OSHA Shoring Depth Requirements

No worker should enter an excavation until it is properly shored
••• Excavation image by Claude Wangen from Fotolia.com

Trenches and excavations are very common in construction work. However, they can be extremely dangerous to workers; a partial collapse of an excavation can easily be a fatal accident. The Occupational Safety and Health Administration details the proper method for determining shoring depth for open-earth excavations in standard 1926.652. These standards should be used by professional engineers to ensure the safety of a trench or excavation against collapse. Any open-earth trench or excavation that will have workers inside must be properly shored.

Soil Type

The first step in determining shoring depth is to establish the type of soil through which the trench will be dug. OSHA classifies three types of soil based on industry and agricultural standards. Examples of Type A soil include "clay, silty clay, sandy clay, clay loam" and "cemented soils such as caliche and hardpan." Type B soils are "angular gravel (similar to crushed rock), silt, silt loam, sandy loam and, in some cases, silty clay loam and sandy clay loam." Type C soils are the most unstable types of earth and include wet soils and "granular soils including gravel, sand, and loamy sand." (See Reference 4)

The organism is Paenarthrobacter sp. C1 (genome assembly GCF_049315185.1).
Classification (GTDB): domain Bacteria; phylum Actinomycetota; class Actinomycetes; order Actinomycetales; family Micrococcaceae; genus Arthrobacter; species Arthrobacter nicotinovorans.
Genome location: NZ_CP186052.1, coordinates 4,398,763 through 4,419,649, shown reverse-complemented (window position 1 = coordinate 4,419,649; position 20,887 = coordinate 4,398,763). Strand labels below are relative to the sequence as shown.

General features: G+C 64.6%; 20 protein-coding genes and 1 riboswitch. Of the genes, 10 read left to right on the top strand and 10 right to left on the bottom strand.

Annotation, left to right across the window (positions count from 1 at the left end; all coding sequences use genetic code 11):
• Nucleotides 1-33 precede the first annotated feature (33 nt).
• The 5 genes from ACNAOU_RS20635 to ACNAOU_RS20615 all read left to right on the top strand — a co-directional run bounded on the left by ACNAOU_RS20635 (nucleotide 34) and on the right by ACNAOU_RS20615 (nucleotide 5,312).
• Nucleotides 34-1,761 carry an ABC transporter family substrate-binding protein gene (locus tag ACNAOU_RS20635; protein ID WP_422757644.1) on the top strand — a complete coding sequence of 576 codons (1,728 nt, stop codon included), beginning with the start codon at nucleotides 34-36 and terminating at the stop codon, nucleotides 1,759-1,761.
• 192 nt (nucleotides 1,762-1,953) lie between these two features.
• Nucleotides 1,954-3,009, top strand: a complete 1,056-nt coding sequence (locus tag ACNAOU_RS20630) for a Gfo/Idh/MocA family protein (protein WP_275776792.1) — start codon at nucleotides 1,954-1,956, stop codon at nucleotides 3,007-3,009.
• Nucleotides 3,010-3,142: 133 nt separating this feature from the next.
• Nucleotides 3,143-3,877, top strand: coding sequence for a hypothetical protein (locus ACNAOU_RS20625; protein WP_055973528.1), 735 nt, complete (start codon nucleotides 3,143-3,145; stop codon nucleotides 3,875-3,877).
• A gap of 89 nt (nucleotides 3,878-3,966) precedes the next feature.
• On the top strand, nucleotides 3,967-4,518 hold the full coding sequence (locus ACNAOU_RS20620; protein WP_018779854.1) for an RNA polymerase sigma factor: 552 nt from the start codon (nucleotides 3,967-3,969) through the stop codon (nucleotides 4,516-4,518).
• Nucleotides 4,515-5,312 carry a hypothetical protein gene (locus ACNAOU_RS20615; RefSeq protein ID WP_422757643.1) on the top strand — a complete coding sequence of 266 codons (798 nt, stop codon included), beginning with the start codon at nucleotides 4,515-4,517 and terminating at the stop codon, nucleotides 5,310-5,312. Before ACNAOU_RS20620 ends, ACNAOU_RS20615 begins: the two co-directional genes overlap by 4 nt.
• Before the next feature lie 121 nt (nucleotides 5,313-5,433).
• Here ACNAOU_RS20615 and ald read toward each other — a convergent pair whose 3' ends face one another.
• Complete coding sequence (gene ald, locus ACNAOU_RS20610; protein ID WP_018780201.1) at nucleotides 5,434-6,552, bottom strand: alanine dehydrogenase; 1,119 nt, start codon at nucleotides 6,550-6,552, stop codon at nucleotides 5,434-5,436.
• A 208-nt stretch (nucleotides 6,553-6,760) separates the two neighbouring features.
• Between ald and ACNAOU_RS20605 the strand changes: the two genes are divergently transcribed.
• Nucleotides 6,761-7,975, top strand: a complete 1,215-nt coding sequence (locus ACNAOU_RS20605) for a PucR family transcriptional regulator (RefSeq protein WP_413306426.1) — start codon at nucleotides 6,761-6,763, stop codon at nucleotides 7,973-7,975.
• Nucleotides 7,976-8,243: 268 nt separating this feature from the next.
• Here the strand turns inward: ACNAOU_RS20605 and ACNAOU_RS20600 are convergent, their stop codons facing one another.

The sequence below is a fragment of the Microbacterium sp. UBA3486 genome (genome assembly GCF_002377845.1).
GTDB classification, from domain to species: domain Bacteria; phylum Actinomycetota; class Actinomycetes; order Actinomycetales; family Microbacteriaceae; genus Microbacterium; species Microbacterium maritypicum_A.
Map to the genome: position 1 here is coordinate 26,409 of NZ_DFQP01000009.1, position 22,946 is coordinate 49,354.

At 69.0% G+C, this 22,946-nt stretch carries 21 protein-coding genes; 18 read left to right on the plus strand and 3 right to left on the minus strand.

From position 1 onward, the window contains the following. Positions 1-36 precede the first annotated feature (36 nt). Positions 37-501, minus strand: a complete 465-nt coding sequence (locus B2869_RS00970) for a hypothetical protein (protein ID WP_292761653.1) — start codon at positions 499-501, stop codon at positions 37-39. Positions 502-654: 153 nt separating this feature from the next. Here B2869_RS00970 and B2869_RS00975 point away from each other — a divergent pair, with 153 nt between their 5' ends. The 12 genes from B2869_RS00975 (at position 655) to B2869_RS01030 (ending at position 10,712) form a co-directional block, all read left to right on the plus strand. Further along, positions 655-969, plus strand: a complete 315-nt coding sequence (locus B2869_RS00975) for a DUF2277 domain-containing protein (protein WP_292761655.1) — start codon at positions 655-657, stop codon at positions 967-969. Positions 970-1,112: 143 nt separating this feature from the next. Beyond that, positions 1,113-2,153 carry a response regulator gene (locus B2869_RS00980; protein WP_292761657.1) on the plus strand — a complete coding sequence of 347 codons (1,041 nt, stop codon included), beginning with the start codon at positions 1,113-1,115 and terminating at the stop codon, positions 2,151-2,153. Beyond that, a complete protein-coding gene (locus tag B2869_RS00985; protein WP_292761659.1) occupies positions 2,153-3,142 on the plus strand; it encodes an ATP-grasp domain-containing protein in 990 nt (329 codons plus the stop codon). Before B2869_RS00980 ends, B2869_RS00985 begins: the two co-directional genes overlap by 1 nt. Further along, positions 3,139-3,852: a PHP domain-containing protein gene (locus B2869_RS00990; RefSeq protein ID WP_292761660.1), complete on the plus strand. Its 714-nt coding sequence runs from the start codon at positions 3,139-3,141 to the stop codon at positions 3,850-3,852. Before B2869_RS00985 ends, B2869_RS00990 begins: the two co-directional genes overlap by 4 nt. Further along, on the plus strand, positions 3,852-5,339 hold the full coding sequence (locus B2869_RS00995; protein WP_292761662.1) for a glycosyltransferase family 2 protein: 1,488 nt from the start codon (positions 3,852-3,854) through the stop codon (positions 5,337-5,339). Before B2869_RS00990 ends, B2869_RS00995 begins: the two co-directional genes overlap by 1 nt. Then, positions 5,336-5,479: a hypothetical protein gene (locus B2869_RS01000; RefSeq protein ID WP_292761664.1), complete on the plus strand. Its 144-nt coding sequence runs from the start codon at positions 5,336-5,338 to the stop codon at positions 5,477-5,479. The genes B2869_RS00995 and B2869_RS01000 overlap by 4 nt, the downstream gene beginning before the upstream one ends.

Shoring Charts

After determining soil type, the depth of a trench is specified and then referenced to a chart keyed to soil type in order to determine the required shoring depth and configuration for proper excavation safety. Each chart specifies the size and spacing of wales (horizontal supports parallel to the face of a trench) and uprights (vertical beams that contact with the floor of the excavation). In addition, these charts provide the horizontal and vertical spacing of cross beams (horizontal supports anchored to the wales and uprights) based on trench depth and width.

Shoring Materials

OSHA excavation rules allow for many different types of shoring arrangements and the use of either timber support members or aluminum hydraulic shoring. Charts are provided for timber systems in Appendix C and aluminum hydraulic systems in Appendix D. Aluminum hydraulic shoring designs require fewer elements than timber systems but are more expensive than conventional lumber. Aluminum hydraulic installations also carry the advantage of being able to bear greater loads while taking up less space in an excavation, leaving more room for workers. In addition, aluminum systems can be used long term whereas timber systems are typically temporary structures.

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